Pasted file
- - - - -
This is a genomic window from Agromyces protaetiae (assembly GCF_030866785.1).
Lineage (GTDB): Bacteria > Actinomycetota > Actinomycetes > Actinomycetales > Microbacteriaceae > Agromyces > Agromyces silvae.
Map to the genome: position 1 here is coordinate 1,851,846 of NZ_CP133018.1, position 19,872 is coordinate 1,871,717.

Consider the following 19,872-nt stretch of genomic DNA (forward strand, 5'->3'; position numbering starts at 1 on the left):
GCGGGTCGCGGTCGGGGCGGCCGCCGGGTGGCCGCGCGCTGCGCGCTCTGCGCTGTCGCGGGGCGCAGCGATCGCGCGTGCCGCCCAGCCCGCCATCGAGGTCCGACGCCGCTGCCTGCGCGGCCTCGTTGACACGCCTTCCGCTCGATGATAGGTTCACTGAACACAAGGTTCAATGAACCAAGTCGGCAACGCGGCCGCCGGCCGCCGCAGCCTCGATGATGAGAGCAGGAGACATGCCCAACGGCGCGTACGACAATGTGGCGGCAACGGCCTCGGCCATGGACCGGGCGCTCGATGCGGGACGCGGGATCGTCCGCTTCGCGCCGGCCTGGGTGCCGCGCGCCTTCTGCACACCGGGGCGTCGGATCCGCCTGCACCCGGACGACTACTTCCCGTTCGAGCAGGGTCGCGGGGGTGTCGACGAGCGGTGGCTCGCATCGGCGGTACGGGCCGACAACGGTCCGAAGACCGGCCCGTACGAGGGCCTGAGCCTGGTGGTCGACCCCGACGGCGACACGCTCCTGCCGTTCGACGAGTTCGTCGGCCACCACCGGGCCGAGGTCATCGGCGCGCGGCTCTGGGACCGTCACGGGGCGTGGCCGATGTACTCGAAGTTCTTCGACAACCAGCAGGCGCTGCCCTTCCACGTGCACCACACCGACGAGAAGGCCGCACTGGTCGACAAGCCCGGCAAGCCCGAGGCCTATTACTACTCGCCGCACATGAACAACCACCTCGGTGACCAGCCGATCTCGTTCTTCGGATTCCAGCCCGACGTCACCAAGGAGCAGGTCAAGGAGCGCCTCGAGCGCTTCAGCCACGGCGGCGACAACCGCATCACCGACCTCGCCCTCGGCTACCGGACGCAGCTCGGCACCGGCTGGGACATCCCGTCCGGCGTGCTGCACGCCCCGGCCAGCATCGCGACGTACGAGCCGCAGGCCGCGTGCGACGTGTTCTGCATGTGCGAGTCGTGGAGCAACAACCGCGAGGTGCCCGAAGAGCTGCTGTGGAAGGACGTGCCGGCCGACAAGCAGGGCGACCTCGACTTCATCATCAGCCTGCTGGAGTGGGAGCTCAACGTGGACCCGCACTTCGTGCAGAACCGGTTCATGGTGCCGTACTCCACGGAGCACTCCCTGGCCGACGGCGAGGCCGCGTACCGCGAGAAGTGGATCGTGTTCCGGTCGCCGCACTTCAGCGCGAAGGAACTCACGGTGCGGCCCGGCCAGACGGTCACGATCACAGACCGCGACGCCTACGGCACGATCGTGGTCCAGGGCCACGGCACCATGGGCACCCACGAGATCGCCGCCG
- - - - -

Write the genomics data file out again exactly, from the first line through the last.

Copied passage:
This is a genomic window from Agromyces protaetiae (assembly GCF_030866785.1).
Lineage (GTDB): Bacteria > Actinomycetota > Actinomycetes > Actinomycetales > Microbacteriaceae > Agromyces > Agromyces silvae.
Map to the genome: position 1 here is coordinate 1,851,846 of NZ_CP133018.1, position 19,872 is coordinate 1,871,717.

Consider the following 19,872-nt stretch of genomic DNA (forward strand, 5'->3'; position numbering starts at 1 on the left):
GCGGGTCGCGGTCGGGGCGGCCGCCGGGTGGCCGCGCGCTGCGCGCTCTGCGCTGTCGCGGGGCGCAGCGATCGCGCGTGCCGCCCAGCCCGCCATCGAGGTCCGACGCCGCTGCCTGCGCGGCCTCGTTGACACGCCTTCCGCTCGATGATAGGTTCACTGAACACAAGGTTCAATGAACCAAGTCGGCAACGCGGCCGCCGGCCGCCGCAGCCTCGATGATGAGAGCAGGAGACATGCCCAACGGCGCGTACGACAATGTGGCGGCAACGGCCTCGGCCATGGACCGGGCGCTCGATGCGGGACGCGGGATCGTCCGCTTCGCGCCGGCCTGGGTGCCGCGCGCCTTCTGCACACCGGGGCGTCGGATCCGCCTGCACCCGGACGACTACTTCCCGTTCGAGCAGGGTCGCGGGGGTGTCGACGAGCGGTGGCTCGCATCGGCGGTACGGGCCGACAACGGTCCGAAGACCGGCCCGTACGAGGGCCTGAGCCTGGTGGTCGACCCCGACGGCGACACGCTCCTGCCGTTCGACGAGTTCGTCGGCCACCACCGGGCCGAGGTCATCGGCGCGCGGCTCTGGGACCGTCACGGGGCGTGGCCGATGTACTCGAAGTTCTTCGACAACCAGCAGGCGCTGCCCTTCCACGTGCACCACACCGACGAGAAGGCCGCACTGGTCGACAAGCCCGGCAAGCCCGAGGCCTATTACTACTCGCCGCACATGAACAACCACCTCGGTGACCAGCCGATCTCGTTCTTCGGATTCCAGCCCGACGTCACCAAGGAGCAGGTCAAGGAGCGCCTCGAGCGCTTCAGCCACGGCGGCGACAACCGCATCACCGACCTCGCCCTCGGCTACCGGACGCAGCTCGGCACCGGCTGGGACATCCCGTCCGGCGTGCTGCACGCCCCGGCCAGCATCGCGACGTACGAGCCGCAGGCCGCGTGCGACGTGTTCTGCATGTGCGAGTCGTGGAGCAACAACCGCGAGGTGCCCGAAGAGCTGCTGTGGAAGGACGTGCCGGCCGACAAGCAGGGCGACCTCGACTTCATCATCAGCCTGCTGGAGTGGGAGCTCAACGTGGACCCGCACTTCGTGCAGAACCGGTTCATGGTGCCGTACTCCACGGAGCACTCCCTGGCCGACGGCGAGGCCGCGTACCGCGAGAAGTGGATCGTGTTCCGGTCGCCGCACTTCAGCGCGAAGGAACTCACGGTGCGGCCCGGCCAGACGGTCACGATCACAGACCGCGACGCCTACGGCACGATCGTGGTCCAGGGCCACGGCACCATGGGCACCCACGAGATCGCCGCCG